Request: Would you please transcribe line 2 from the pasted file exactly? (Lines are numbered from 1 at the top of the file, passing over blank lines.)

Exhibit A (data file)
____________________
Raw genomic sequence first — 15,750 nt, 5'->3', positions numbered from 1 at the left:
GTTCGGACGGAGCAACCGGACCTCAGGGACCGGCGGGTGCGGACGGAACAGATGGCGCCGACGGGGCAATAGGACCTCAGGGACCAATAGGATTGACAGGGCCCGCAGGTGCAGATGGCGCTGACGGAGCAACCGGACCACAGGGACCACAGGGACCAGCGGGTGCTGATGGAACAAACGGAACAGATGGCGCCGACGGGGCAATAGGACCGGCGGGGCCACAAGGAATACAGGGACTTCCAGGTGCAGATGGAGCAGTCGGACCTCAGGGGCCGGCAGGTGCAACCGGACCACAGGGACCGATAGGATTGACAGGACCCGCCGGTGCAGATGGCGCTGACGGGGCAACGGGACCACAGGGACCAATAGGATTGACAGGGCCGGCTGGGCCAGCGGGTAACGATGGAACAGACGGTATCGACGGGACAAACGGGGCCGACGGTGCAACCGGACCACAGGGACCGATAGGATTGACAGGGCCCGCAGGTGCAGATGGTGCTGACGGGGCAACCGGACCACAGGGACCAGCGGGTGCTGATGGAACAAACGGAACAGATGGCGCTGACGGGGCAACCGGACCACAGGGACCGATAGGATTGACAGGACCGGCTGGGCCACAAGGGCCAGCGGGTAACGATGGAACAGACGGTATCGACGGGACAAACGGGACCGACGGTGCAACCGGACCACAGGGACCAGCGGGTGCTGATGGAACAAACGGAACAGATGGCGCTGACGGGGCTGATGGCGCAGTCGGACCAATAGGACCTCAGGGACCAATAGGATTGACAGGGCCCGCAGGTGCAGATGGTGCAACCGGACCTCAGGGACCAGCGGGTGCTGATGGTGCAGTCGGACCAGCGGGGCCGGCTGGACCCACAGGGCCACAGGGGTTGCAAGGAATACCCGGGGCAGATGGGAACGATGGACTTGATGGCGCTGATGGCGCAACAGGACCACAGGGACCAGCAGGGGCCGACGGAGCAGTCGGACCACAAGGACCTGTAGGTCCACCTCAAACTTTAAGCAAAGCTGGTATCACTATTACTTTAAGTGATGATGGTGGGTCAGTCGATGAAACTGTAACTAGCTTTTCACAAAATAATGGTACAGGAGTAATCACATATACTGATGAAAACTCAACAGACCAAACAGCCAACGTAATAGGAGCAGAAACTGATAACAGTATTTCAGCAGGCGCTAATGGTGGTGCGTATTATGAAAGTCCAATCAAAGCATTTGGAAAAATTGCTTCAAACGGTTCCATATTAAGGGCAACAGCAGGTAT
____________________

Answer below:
GTTCGGACGGAGCAACCGGACCTCAGGGACCGGCGGGTGCGGACGGAACAGATGGCGCCGACGGGGCAATAGGACCTCAGGGACCAATAGGATTGACAGGGCCCGCAGGTGCAGATGGCGCTGACGGAGCAACCGGACCACAGGGACCACAGGGACCAGCGGGTGCTGATGGAACAAACGGAACAGATGGCGCCGACGGGGCAATAGGACCGGCGGGGCCACAAGGAATACAGGGACTTCCAGGTGCAGATGGAGCAGTCGGACCTCAGGGGCCGGCAGGTGCAACCGGACCACAGGGACCGATAGGATTGACAGGACCCGCCGGTGCAGATGGCGCTGACGGGGCAACGGGACCACAGGGACCAATAGGATTGACAGGGCCGGCTGGGCCAGCGGGTAACGATGGAACAGACGGTATCGACGGGACAAACGGGGCCGACGGTGCAACCGGACCACAGGGACCGATAGGATTGACAGGGCCCGCAGGTGCAGATGGTGCTGACGGGGCAACCGGACCACAGGGACCAGCGGGTGCTGATGGAACAAACGGAACAGATGGCGCTGACGGGGCAACCGGACCACAGGGACCGATAGGATTGACAGGACCGGCTGGGCCACAAGGGCCAGCGGGTAACGATGGAACAGACGGTATCGACGGGACAAACGGGACCGACGGTGCAACCGGACCACAGGGACCAGCGGGTGCTGATGGAACAAACGGAACAGATGGCGCTGACGGGGCTGATGGCGCAGTCGGACCAATAGGACCTCAGGGACCAATAGGATTGACAGGGCCCGCAGGTGCAGATGGTGCAACCGGACCTCAGGGACCAGCGGGTGCTGATGGTGCAGTCGGACCAGCGGGGCCGGCTGGACCCACAGGGCCACAGGGGTTGCAAGGAATACCCGGGGCAGATGGGAACGATGGACTTGATGGCGCTGATGGCGCAACAGGACCACAGGGACCAGCAGGGGCCGACGGAGCAGTCGGACCACAAGGACCTGTAGGTCCACCTCAAACTTTAAGCAAAGCTGGTATCACTATTACTTTAAGTGATGATGGTGGGTCAGTCGATGAAACTGTAACTAGCTTTTCACAAAATAATGGTACAGGAGTAATCACATATACTGATGAAAACTCAACAGACCAAACAGCCAACGTAATAGGAGCAGAAACTGATAACAGTATTTCAGCAGGCGCTAATGGTGGTGCGTATTATGAAAGTCCAATCAAAGCATTTGGAAAAATTGCTTCAAACGGTTCCATATTAAGGGCAACAGCAGGTAT